Projection of cervical dorsal root fibers to the medulla oblongata in the brush-tailed possum Trichosurus vulpecula.код для вставкиСкачать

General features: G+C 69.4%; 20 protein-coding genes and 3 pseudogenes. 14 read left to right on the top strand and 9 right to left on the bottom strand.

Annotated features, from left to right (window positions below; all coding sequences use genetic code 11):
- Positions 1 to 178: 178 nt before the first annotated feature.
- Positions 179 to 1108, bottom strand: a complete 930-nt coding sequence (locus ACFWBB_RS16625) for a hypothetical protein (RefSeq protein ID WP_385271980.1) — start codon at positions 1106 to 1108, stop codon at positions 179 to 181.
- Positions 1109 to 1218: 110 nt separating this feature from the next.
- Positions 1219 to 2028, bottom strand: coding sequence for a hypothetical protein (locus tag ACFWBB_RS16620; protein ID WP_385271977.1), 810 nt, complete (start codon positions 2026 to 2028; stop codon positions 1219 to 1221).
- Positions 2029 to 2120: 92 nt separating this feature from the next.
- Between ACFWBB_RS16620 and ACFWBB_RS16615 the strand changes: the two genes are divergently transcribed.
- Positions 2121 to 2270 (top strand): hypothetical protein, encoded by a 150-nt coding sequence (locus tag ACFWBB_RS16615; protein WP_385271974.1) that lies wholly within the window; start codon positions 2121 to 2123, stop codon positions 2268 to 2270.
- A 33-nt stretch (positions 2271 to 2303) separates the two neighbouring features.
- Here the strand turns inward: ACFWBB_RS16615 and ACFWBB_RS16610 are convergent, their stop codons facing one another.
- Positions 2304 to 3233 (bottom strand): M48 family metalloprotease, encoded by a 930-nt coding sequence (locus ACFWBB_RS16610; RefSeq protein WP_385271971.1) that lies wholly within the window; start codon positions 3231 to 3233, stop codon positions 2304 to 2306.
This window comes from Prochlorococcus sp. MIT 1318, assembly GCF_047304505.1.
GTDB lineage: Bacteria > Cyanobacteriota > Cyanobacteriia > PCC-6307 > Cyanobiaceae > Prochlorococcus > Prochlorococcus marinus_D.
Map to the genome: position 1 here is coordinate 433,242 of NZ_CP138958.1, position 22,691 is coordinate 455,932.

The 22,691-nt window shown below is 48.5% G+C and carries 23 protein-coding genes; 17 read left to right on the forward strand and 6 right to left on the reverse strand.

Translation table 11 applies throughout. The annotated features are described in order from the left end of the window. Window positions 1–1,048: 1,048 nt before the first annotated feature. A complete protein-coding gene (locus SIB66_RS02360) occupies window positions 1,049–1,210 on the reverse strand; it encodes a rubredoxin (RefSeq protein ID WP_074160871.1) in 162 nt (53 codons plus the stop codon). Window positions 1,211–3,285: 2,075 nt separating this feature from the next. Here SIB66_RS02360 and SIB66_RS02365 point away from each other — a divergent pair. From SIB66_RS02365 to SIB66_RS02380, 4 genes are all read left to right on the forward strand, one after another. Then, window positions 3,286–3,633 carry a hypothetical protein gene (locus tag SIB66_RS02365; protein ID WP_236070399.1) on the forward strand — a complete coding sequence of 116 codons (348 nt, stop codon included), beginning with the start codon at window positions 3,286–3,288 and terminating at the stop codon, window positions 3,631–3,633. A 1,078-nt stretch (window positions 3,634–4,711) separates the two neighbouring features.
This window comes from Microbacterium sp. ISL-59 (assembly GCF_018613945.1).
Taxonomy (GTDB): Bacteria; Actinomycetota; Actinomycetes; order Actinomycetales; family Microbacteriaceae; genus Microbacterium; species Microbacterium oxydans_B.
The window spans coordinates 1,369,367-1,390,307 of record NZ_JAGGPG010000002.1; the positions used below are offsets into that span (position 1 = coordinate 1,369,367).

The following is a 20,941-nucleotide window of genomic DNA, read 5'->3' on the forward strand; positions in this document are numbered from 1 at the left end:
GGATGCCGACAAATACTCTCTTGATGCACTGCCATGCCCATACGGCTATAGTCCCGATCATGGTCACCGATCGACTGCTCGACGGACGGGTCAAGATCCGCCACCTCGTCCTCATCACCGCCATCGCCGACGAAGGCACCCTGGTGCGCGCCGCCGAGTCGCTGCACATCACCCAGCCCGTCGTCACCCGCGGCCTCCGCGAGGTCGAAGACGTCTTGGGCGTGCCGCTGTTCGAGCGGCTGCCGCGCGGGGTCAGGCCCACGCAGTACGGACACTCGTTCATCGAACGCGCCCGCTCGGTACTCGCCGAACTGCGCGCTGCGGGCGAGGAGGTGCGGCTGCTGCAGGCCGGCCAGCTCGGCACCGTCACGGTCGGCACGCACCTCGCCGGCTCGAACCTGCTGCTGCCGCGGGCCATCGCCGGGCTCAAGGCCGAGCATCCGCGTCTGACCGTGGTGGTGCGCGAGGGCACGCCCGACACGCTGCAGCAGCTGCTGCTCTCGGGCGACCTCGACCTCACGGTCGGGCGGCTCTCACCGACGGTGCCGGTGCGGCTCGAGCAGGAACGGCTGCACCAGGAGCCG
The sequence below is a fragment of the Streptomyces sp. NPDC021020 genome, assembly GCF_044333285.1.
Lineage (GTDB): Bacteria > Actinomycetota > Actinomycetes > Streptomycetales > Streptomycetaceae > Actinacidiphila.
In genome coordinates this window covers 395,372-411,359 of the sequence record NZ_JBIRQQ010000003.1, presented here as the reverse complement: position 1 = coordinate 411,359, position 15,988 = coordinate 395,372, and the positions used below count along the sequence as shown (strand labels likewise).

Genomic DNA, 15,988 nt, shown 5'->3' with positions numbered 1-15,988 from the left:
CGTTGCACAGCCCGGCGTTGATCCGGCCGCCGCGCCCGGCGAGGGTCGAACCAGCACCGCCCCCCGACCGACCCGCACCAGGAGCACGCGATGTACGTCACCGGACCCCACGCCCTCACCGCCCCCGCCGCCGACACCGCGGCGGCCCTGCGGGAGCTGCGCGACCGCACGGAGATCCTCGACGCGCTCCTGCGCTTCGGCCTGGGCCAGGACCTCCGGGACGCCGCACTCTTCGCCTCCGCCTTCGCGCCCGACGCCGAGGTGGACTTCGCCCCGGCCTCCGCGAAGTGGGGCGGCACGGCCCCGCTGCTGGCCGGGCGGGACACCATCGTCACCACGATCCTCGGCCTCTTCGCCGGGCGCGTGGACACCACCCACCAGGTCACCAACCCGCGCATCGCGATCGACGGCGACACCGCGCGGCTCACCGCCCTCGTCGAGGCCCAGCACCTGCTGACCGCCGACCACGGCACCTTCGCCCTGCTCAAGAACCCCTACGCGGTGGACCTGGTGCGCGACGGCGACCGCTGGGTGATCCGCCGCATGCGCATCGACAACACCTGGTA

THE AMERICAN JOURNAL OF ANATOMY 179:232-242 (1987) Projection of Cervical Dorsal Root Fibers to the Medulla Oblongata in the Brush-Tailed Possum, Trichosurus vulpecula JAMES L. CULBERSON Department of Anatomy, West Virginia University Medical Center, Morgantown, West Virginia 26506 a highly ordered manner, classically described as a layered, dermatotopic' pattern (Ferraro and Barrera, 1935; Kahler, 1882; Kodama, 1942; Kruger and Norton, 1973; Ram6n y Cajal, 1952; Walker and Weaver, 1942). More recently, re-sorting of these fibers into a somatotopic(see footnote 1)arrangement has been recognized (Pubols et al., 1965; Whitsel et al., 1970). Within the DCN, used here to include nucleus gracilis (GN), nucleus cuneatus (CN), and external cuneate nucleus (EC),these fibers are now known to reach particular nuclei, subnuclei, andor areas within subnuclei based on their somatotopic origins (Campbellet al., 1974; Johnson et al., 1968; Kruger et al., 1961)and, to a lesser extent, on their modalities (Blum et al., 1975; Dykes et al., 1982; Millar and Basbaum, 1975; Ostapoff et al., 1983). With the background provided by these studies of somatotopy and modality sorting in several mammalian species, it is possible to examine the distribution of dorsal root fibers to the DCN in any species and to draw limited conclusions about the locations and relative densities of classes of receptors in skin vs. muscle supplied by that particular root. Detailed anatomical descriptions of cervical dorsal root projections to the medulla have been published for the following mammals: rat (Basbaum and Hand, 19731, lesser bushbaby (Albright and Haines, 1978), squirrel (Albright et al., 1983),rhesus monkey (Ferraro and Barrera, 1935; Rustioni et al., 1979; Shiver et al., 1968), and cat (Keller and Hand, 1970; Rustioni and Macchi, 1968). In addition, one previous report (Culberson and Albright, 1984) includes some data on the arrangement of cervical dorsal root fibers in the fasciculus cuneatus of three species-the raccoon, potoroo, and brush-tailed possum; however, details of distribution have not been published for any of these. In the present work, the medullary distribution of cervical dorsal root fibers in the brush-tailed possum is presented in detail and discussed in comparison to placental forms already examINTRODUCTION ined. This represents the first such study of this system The principal neural inputs to the mammalian dorsal in a species of the order Marsupialia. column nuclei (DCN) are the ascending afferent nerve fibers which enter the central nervous system (CNS)via segmental dorsal roots. These fibers form part of the spinal dorsal columns (fasciculusgracilis [FG]and fasciculus cuneatus [FC]) which comprise the beginning of a major somatic afferent pathway to the brain in all orders of mammals. As such they subserve complex aspects of mechanoreceptive sensation, which depends on 'A dermatotopic (or segmentotopic) arrangement of nerve fibers (or subsequent transmission to brainstem and cerebral cor- cells) preserves and displays the topographic spinal relations that tex (Mountcastle, 1984), and they also carry ascending exist between fibers from different spinal nerves. A somatotopic patimplies a continuous three-dimensional map of the body surface proprioceptive information crucial to motor control tern which is organized via inputs from multiple spinal levels. (Hummelsheim et al., 1985; Rosen, 1969). These firstorder afferent projections traverse the dorsal columns in Received July 29, 1986.Accepted October 29, 1986. ABSTRACT This study describes the projection of cervical spinal afferent nerve fibers to the medulla in the brush-tailed possum, a marsupial mammal. After single dorsal roots (between C, and TI) were cut in a series of animals, the Fink-Heimer method was used to demonstrate the projection fields of fibers entering the CNS via specific dorsal roots. In the high cervical spinal cord, afferent fibers from each dorsal root form a discrete layer in the dorsal funiculus. The flattened laminae from upper cervical levels are lateral and those from lower cervical levels are medial within the dorsal columns. All afferent fibers at this level are separated from gray matter by the corticospinal fibers in the dorsal funiculus. All cervical roots project throughout most of the length of the well-developed main cuneate nucleus in a loosely segmentotopic fashion. Fibers from rostral roots enter more lateral parts of the nucleus, and fibers from lower levels pass to more medial areas; but terminal projection fields are typically large and overlap extensively. At more rostral medullary levels, fibers from all cervical dorsal roots also reach the external cuneate nucleus. The spatial arrangement here is more complex and more extensively overlapped than in the cuneate nucleus. Rostra1 cervical root fibers reach ventral and ventrolateral areas of the external cuneate nucleus and continue to its rostral pole; more caudal root fibers project to more dorsal and medial regions within the nucleus. These results demonstrate that projection patterns of spinal afferents in this marsupial are similar to those seen in the few placental species for which detailed data concerning this system are available. (91987 ALAN R. LISS, INC CERVICAL SPINAL AFFERENTS TO POSSUM DCN MATERIALS AND METHODS Experiments were done on a series of 15 adult brushtailed possums (Trichosurus vulpecula). Feral animals were collected by hand capture from the immediate environs of Dunedin, New Zealand. They were held approximately 3-5 days before use in experiments. Animals of both sexes (eight females, seven males) weighing from 2.7 to 3.9 kg were individually housed under outdoor ambient lighting conditions and fed ad libitum (dog food) before and after surgery. Animals were anesthetized by intraperitoneal injection with sodium pentobarbital (50-60 mgkg, supplemented as needed to maintain deep surgical anesthesia). Through a dorsal midline incision, the cervical spine and/or external surface of the occipital bone was exposed, and in each case, a different cervical spinal nerve was identified and isolated. Spinal levels sampled were C2-T1, with the exception of Cg. TI is included here because it is a large, brachial plexus root which, due to its peripheral distribution, has more in common with cervical roots than with other thoracic levels. After the spinal ganglion was exposed by enlarging the intervertebral foramen, the dura was opened and all dorsal rootlets of a single nerve were sectioned just central to the ganglion. Sterile Gelfoam was placed over the bony defect, and the wound was closed in two stages; muscle was closed with gut sutures, and the skin with silk. All demanding stages of surgery were performed under microscopic control. After 5 to 6 days postoperative survival (based on prior experience with this fiber system in several species; Culberson and Albright, 1984), animals were anesthetized as described above, injected (intracardiac) with 5,000 units of heparin, and killed by transcardiac perfusion with warm (28-30°C) 0.9% NaCl solution followed by a 10% formalin fixative solution. Brains and spinal cords were removed immediately and stored in fresh 10% formalin for 8 weeks to 6 months before further processing. Exact levels and completeness of dorsal root sections were verified at the time of cord removal. The medulla from each animal was blocked into one or two pieces, and each of these was frozen sectioned (40 pm thickness) serially in the transverse (11cases) or parasagittal (four cases) plane. Transverse sections at 0.24-mm intervals or alternate parasagittal sections were impregnated by using the Fink-Heimer (1967) procedure; an adjacent section in each case was stained with cresyl violet acetate. Drawings shown here were traced from projected images of actual sections;the exact location of degenerated fibers of passage (large dots in Figs. 1-5) and projection fields (small dots in Figs. 1-5) was filled in under microscopic control. principal target nuclei are relevant to the findings. The cuneate nucleus extends throughout the C1 spinal cord segment where it bulges into the base of the dorsal funiculus (Figs. 1-5, A and B). It increases in crosssectional area beginning about 1.5 mm below the obex; shifts laterally in position beginning at the obex; and at about 1.5 mm above this level, its cells display a more diffuse, reticular arrangement. The rostral end of the CN comes to lie adjacent to the EC rostral t o the obex. Cells of the CN are pale-staining, round and irregular multipolar neurons of medium size; some slightly larger, more intensely staining cells occur in the large part of the nucleus near the obex and scattered through its more caudal levels. The EC is easily recognized by its large, intensely stained, multipolar cells. It is first seen at obex levels as scattered neurons at the dorsolateral angle of the medulla. From there it expands in size and extends rostrally for about 4 mm (Figs. 1-5, D-F). Its medial border abuts on the rostral part of the CN. The Ascending Fibers Just above their spinal cord entry level, fibers from each dorsal root form a compact bundle of degenerated fibers in the lateral edge of FC. As they course rostrally, they spread into a larger area of FC and mix with adjacent normal fibers. Figure 6A shows an example of degenerated FC fibers. Fibers from most cervical dorsal roots tend to separate into two bundles, one medial and deep in the FC, the other more laterally and superficially placed (cf. Fig. 3A-C). There are differences in the distribution of fibers from these two bundles which may relate to different functions (see Discussion). Beginning at caudal medullary levels and continuing throughout the length of CN, terminals or collaterals of FC axons form small bundles which drop vertically through the FC and the pyramidal tract to reach their targets for distribution. Many axons from the lateral bundle continue rostrally, shift laterally, and finally extend directly into targets in the EC and the spinal trigeminal nucleus. Distribution of Upper Cervical Afferent Fibers (C2-C4} Degenerated fibers from these roots form adjacent, overlapping laminae in the lateral part of FC in the caudal medulla. Fibers from C2 are most lateral, with C3 (Fig. 1A) and then C4 (Fig. 2A) fibers medial to them. As fibers continue rostrally, separation into a deeper and a more superficial population is seen, most apparently in the C4 case Fig. 2B,C). Preterminal degeneration is seen to enter and distribute diffusely in the rostral RESULTS The principal results of this study are summarized by Figures 1-5, which illustrate the course and medullary distribution of the dorsal root fibers degenerated after rhizotomy in five representative experimental cases. The following text treats features common to projections from all spinal cord levels and points out differences among projections of different dorsal roots. Architecture of Medullary Target Nuclei 233 aP C cn ec fc fg g h i m P S Although we did not undertake cytoarchitectural t n analysis of the possum medulla, brief comments on the tt Abbreviations area postrema central cervical nucleus nucleus cuneatus external cuneate nucleus fasciculus cuneatus fasciculus gracilis nucleus gracilis hypoglossal nucleus nucleus intercalatus dorsal motor nucleus of vagus pyramidal tract fibers solitary complex (nucleus and tract) spinal trigeminal nucleus spinal trigeminal tract Fig. 1. Drawings of the dorsolateral quadrants of sections through the medulla of a possum with a C3 dorsal root lesion. Sections shown are spaced at approximate 1.25-mm intervals and are arranged from caudal (A) to rostra1 (F). In this and subsequent figures, large dots represent fibers of passage; small dots represent apparent projection fields or terminal fields of fibers. CERVICAL SPINAL AFFERENTS TO POSSUM DCN c4 Fig. 2. Drawings of the dorsolateral quadrants of sections through the medulla of a possum with a C4 dorsal root sesion. Sections shown are spaced at approximate 1.25-mm intervals and are arranged from caudal (A) to rostra1 (F). 235 236 J.L. CULBERSON Fig. 3. Drawings of the dorsolateral quadrants of sections through the medulla of a possum with a C, dorsal root lesion. Sections shown are spaced at approximate 1.25-mm intervals and are arranged from caudal (A) to rostra1 (F). CERVICAL SPINAL AFFERENTS TO POSSUM DCN Fig. 4. Drawings of the dorsolateral quadrants of sections through the medulla of a possum with a C7 dorsal root lesion. Sections shown are spaced at approximate 1.25-mmintervals and are arranged from caudal (A) to rostra1 (F). 237 238 J.L. CULBERSON Fig. 5. Drawings of the dorsolateral quadrants of sections through the medulla of a possum with a T, dorsal root lesion. Sections shown are spaced at approximate 1.25-mm intervals and are arranged from caudal (A) to rostra1 (F). CERVICAL SPINAL AFFERENTS TO POSSUM DCN 239 Fig. 6 . Photomicrographs showing characteristic appearance of de- caudal nucleus cuneatus, adjacent to cuneate fasciculus. This is on the generated axons and terminals in the medulla. A: Fibers in medial medial side of the nucleus after a C6 dorsal root section. D: Slightly fasciculus cuneatus following C8 dorsal rhizotomy. Nearly all fibers ex- coarser, less-dense debris in the ventrolateral part of the nucleus cuneahibit a coarse, beaded appearance. 8: Dense, coarse preterminal debris tus from the same section as C. Fink-Heimer stain; bar in C = 50 pm for surrounding large neurons in the medial part of the external cuneate all figures. nucleus after C7 lesion. C: Fine, granular debris in the dorsal shell of the end of the central cervical nucleus (C), and in caudal sections through C1 there are extensive endings in the adjacent reticular formation. This is especially true for the C2 and C3 (Fig. 1A) cases, where this projection is an extension of the typically heavy afferent fiber distribution to spinal intermediate gray matter. Within the caudal CN, fibers from Cz project to the extreme lateral edge of the nucleus and generate a large preterminal field in the ventrolateral part of the CN; this projection resembles that shown in Figure 6D. Fibers from C3 and C4 have similar distribution; they are most expansive in the deeper ventrolateral area of CN (Figs. lA,C, 2A,C) and have a small projection t o the lateral, superficial zone. At obex levels, all three of these roots (Cz-C,) send a projection to the superficial dorsal portion of the spinal trigeminal nucleus (Figs. 1D,E; 2D). This extends far ventrally in the C3 case but in all cases has a very limited rostrocaudal extent. Fiber projections to the EC are extensive; rostrally coursing fibers from C2 and C3 lie just ventral t o the EC 240 J.L. CULBERSON mixed with fibers of the spinal trigeminal tract. Their endings are in the extreme ventral and ventrolateral areas of the EC throughout its length, although with a heavier projection to its rostral end than more caudally (Fig. 1D-F). The C4 distribution to the EC arises from fibers passing forward in this same location and from fibers of the superficial bundle, which lies at the dorsomedial edge of the nucleus (Fig. 2D-F). The target for C4 fibers is more caudally placed than that for Cz and C3, in the central and medial areas of the ventral onethird of the EC. Distribution of midcervical afferent fibers (C5, C6) Since a C5 case is lacking in this study, these midcervical levels are represented by Figure 3, which was drawn from a representative C6 case. There continues to be a diffuse projection to the central cervical nucleus (Fig. 3A) from Cg. The CN in this case receives a dense projection to well-defined areas of its superficial shell (Fig. 6C); these fibers arise mainly from the more medial of the two recognizable bundles in the FC. This input to the CN is medial to the high cervical input to the CN and is concentrated in the dorsal superficial part of the nucleus (Fig. 3A,C,D), although there is some shifting in location (Fig. 3B). There is a second projection field in the deeper, ventrolateral CN which is well developed throughout all but the rostral end of the nucleus. These fibers enter from the larger, lateral bundle in the FC and end by overlapping the same area as in C 4 4 cases. The EC receives input mainly from the lateral FC bundle which lies at the EC-CN interface (Fig. 3D) and just dorsal to the EC. Fibers in the ventral EC end in the center of the nucleus at caudal levels; more rostrally their large terminal field shifts dorsally into the center of the nucleus. A few fibers extend to the rostral end of the EC to central and lateral areas. Distribution of more caudal cervical afferent fibers (C7-T,) Fibers from these dorsal roots form flattened to crescentic laminae in the extreme medial FC when viewed in cross section in the caudal medulla (Figs. 4A,B; 5A,B). As they continue rostrally some fibers retain this relative position while many shift laterally in a superficial location in FC. The central cervical nucleus receives a minimal input in the C7 case but contains no degenerated fibers following Cs or T1 lesions. Fiber projections to the caudal CN arise as collaterals or terminals of the more medial FC fibers; these radiate toward the nucleus from several directions (Figs. 4A; 5B,C) to reach and ramify among the superficial cells of the CN. This projection to dorsal CN is extensive from C7 and Cs and extends to multiple targets, especially along the medial edge of the CN (Fig. 4B,C). T1 also projects to multiple sites in the shell of CN. These three roots also send many fibers into the deep ventrolateral area of NC where other cervical roots project. This latter system arises from the large, laterally situated FC bundle, which also projects more rostrally into the EC. Within the EC, C7 fibers reach large target areas; a small projection goes caudal and ventral, more fibers spread out through the dorsal one-half of EC at its largest extent, and the heaviest projection is to its medial midregion (Figs. 6B, 4D). Few fibers extend into the rostral quarter of EC. The Ti root sends fewer fibers into the EC, where they end in its dorsal one-half (Fig. 5E,F). DISCUSSION The brush-tailed possum is a cat-sized, diprotodont marsupial with a strong, thick neck; large, mobile ears; and a large, furry tail. The animal is largely arboreal and moves quickly and with great agility through the trees. It possesses very strong limb (especially forelimb) musculature and displays reasonable but not facile dexterity in manipulation of objects with the forepaws (see Ride, 1970, for more details). Although few studies of somatosensory pathways in this or other Australasian marsupials have been published, Clezy et al. (1961) and Dennis and Kerr (1961)have demonstrated the presence of major classical pathways (dorsal column-medial lemniscus and anterolateral systems) in the brainstem in Trichosurus. The forebrain components of these pathways that relate thalamus and cortex in this species have also been studied by Rockel et al. (1972)and Haight and Neylon (1978); and, a t least in general outline, they resemble the placental arrangement. Since neither the primary afferent nor the spinomedullary tracts have been examined, the present data are considered in relation to the few studies on American marsupials @idelphis sp.) and the more extensive work on several placental forms. The qualitative observations included here concerning cytoarchitecture and nuclear subdivisions of DCN are necessarily preliminary in nature as they rely only on Nissl material and some data concerning afferent fiber projections. Two longitudinal zones are differentiateda rostral reticular area, beginning 1-5 mm rostral to the obex, and the remaining caudal zone which extends down through the medulla and the C1 spinal segment. This breakdown coincides with the developmental description of the CN provided by Ulinski (1969) for the opossum and with other authors’ description of the CN in the rat (Basbaum and Hand, 1973) and cat (Kuypers and Tuerk, 1964; Keller and Hand, 1970). The caudal region in Trichosurus is enlarged in size for about 1.5 mm above and below the obex, and although there is little obvious change in cytology and cell density (in our Nissl-stained sections), this is the area which corresponds to the third subdivision of the CN described in most detailed cytoarchitectural studies (Albright and Haines, 1978, bushbaby; Albright et al., 1983, squirrel; Biedenback, 1972, rhesus monkey; Cheema et al., 1983, cat; Penny, 1982, opossum). This obex region is likely to be the major target for low-threshold cutaneous afferents from the forepaw (see below);but in the brush-tailed possum, it is not obviously distinguished by presence of cell “clusters” (Keller and Hand, 1970; Kuypers and Tuerk, 19641, “bricks” (Basbaum and Hand, 19731, or cell “columns” (Albright and Haines, 1978). There also is no separation into obvious subnuclei as in the monkey (Cheema et al., 1983; Ferraro and Barrera, 1935; Rustioni et al., 1979). Dorsal root fibers generate a dual projection to the CN up to the rostral zone, where projections are most diffuse. Fibers reaching the dorsal “shell” of the nucleus, which produce fine, dense debris (Fig. 6C), comprise the topographically precise projection. Their arrangement is in accordance with classic descriptions in rat (Basbaum and Hand, 19731, cat (Kodama, 1942; Rustioni and Macchi, 1968), squirrel (Albright et al., 1983), and primates (Albright and Haines, 1978; Ferraro and Barrera, 1935; Rustioni et al., 1979; Shriver et al., 1968; Walker and CERVICAL SPINAL AFFERENTS TO POSSUM DCN Weaver, 1942). Mapping studies of DCN cell responses to peripheral stimulation in several species confirm this general arrangement and show that input to this dorsal part of the nucleus is derived from cutaneous mechanoreceptors which are most numerous in those roots which innervate the distal extremity or forepaw (Dykes et al., 1982;Hamilton and Johnson, 1973; Johnson et al., 1968; Kruger et al., 1961; Millar and Basbaum, 1975). This observation also has been supported recently by anatomical studies showing cutaneous nerve distribution to the dorsal (and central) part of the CN in cat (Nyberg and Blomqvist, 1972). In the present material, there was a more extensive projection to the dorsal CN from presumed distal (paw)dermatomes (C7-Tl)2 than from proximal ones, and a minimal projection from dermatomes presumed to supply the neck and shoulder (CZ-C~). There is also more mediolateral overlap of the projections of adjacent root fibers in Trichosurus than some authors have reported in other mammals. The second NC target for spinal afferent fibers is the ventrolateral/ventrocentral region to which all cervical roots send an overlapping projection of coarse, degenerated fibers (Fig. 6D). These fibers arise from the large lateral bundle of FC and are abundant throughout all but the most rostral part of the CN. They are likely to be low-threshold muscle afferents, according t o mapping studies (Rosen, 1969); and appropriately, they are relatively more expansive in CZ-C~cases than from C7 and Cs. Support for this spatial modality segregation (and localization) of muscle afferents comes from the recent studies by Nyberg and Blomqvist (1983) in the cat and by Hummelsheim et al. (1985) for projections to the homologous region (pars triangularis) in the monkey CN. The final major medullary target for primary afferents is the EC, which is well known to receive muscle afferents (Kruger and Norton, 1973). In the brush-tailed possum, this projection is a large one from all cervical roots; and, although adjacent root projection fields overlap extensively, a clear segmentotopic pattern is seen. It concurs in general with that shown by Liu (1956) in his excellent early study of this nucleus in cat. The elegant muscle-to-EC mapping study by Campbell et al. (1974) in rat indicates a rostral EC target for neck musculature (our C2-C4 roots had heaviest rostral projection) and spatially well-defined areas for fibers from arm, hand, forearm, and shoulder. Our results, assuming typical dermatomal representation (see footnote 21, fit reasonably well with their schema of forelimb representation in the EC. We expect some variation based on the differences in dermatomes and limb usage; and, in addition, dorsal root projections to the EC also convey some cutaneous aflerents intentionally excluded from consideration by Campbell et al. (1974). Given the behavioral repertoire of the brush-tailed possum (see above), it is not surprising to find in an anatomical study of the dorsal column system a very extensive, well-developed cuneate system. The FC is in 241 fact very large compared to the gracile component of the dorsal column system in this species. Within the cuneate projections are many fibers which distribute to portions of the CN and EC known to receive proprioceptive inputs. Projections to the dorsal CN, especially in the region near the obex, are abundant; but neither the cells in CN nor the fiber projection seem to be arranged so precisely as those in placental mammals (primates) with well-developed digital dexterity (Albright and Haines, 1978; Culberson and Albright, 1984;Rustioni et al., 1979). ACKNOWLEDGMENTS Experimental material upon which this report is based was colIected while the author was Visiting Senior Lecturer in the Department of Anatomy at University of Otago, Dunedin, New Zealand. I am very grateful for facilities, friendship, and assistance graciously provided by many members of that department, especially Len Robinson, then Acting Chairman, and C.J. Heath. Excellent technical assistance in Dunedin was provided by Mr. Ken Turner; and histologic processing (at WVU) was by Sue Horvat, Dorothy Heritage, and Debbie McIntosh. Donna Borland typed the manuscript. Some of these data have been reported in abstract form (Culberson, 1979; Culberson et al., 1983). The work was supported in part by grants from the West Virginia Medical Corporation-USPHS (5-Sol-RRO5433) and NSF (BNS 5792472). LITERATURE CITED Albright, B.C., and D.E. Haines 1978Dorsal column nuclei in a prosimian primate (Galago senegalensis). 11. Cuneate and lateral cuneate nuclei: Morphology and primary afferent fibers from cervical and upper thoracic spinal segments. Brain Behav. Evol., 15:165-184. Albright, B.C., J.I. Johnson, and E.M. 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